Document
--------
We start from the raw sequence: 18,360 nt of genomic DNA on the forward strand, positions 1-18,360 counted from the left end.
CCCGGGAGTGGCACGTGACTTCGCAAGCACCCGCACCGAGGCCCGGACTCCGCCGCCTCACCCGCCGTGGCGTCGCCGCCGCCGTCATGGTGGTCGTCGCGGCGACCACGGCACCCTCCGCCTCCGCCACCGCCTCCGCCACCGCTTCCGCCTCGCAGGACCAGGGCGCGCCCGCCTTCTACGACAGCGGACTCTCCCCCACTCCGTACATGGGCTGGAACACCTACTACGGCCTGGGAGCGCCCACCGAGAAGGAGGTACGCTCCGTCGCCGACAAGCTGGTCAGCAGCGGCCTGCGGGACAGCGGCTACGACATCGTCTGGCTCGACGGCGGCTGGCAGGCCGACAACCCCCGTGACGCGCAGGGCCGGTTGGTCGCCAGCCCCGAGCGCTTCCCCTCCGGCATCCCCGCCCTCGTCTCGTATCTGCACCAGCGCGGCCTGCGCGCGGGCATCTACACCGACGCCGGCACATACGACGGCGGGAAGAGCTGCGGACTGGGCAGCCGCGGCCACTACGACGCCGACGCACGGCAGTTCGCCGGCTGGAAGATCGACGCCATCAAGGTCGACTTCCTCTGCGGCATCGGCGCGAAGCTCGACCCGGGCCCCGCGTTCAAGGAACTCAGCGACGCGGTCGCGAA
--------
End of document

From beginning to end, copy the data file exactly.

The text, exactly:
We start from the raw sequence: 18,360 nt of genomic DNA on the forward strand, positions 1-18,360 counted from the left end.
CCCGGGAGTGGCACGTGACTTCGCAAGCACCCGCACCGAGGCCCGGACTCCGCCGCCTCACCCGCCGTGGCGTCGCCGCCGCCGTCATGGTGGTCGTCGCGGCGACCACGGCACCCTCCGCCTCCGCCACCGCCTCCGCCACCGCTTCCGCCTCGCAGGACCAGGGCGCGCCCGCCTTCTACGACAGCGGACTCTCCCCCACTCCGTACATGGGCTGGAACACCTACTACGGCCTGGGAGCGCCCACCGAGAAGGAGGTACGCTCCGTCGCCGACAAGCTGGTCAGCAGCGGCCTGCGGGACAGCGGCTACGACATCGTCTGGCTCGACGGCGGCTGGCAGGCCGACAACCCCCGTGACGCGCAGGGCCGGTTGGTCGCCAGCCCCGAGCGCTTCCCCTCCGGCATCCCCGCCCTCGTCTCGTATCTGCACCAGCGCGGCCTGCGCGCGGGCATCTACACCGACGCCGGCACATACGACGGCGGGAAGAGCTGCGGACTGGGCAGCCGCGGCCACTACGACGCCGACGCACGGCAGTTCGCCGGCTGGAAGATCGACGCCATCAAGGTCGACTTCCTCTGCGGCATCGGCGCGAAGCTCGACCCGGGCCCCGCGTTCAAGGAACTCAGCGACGCGGTCGCGAA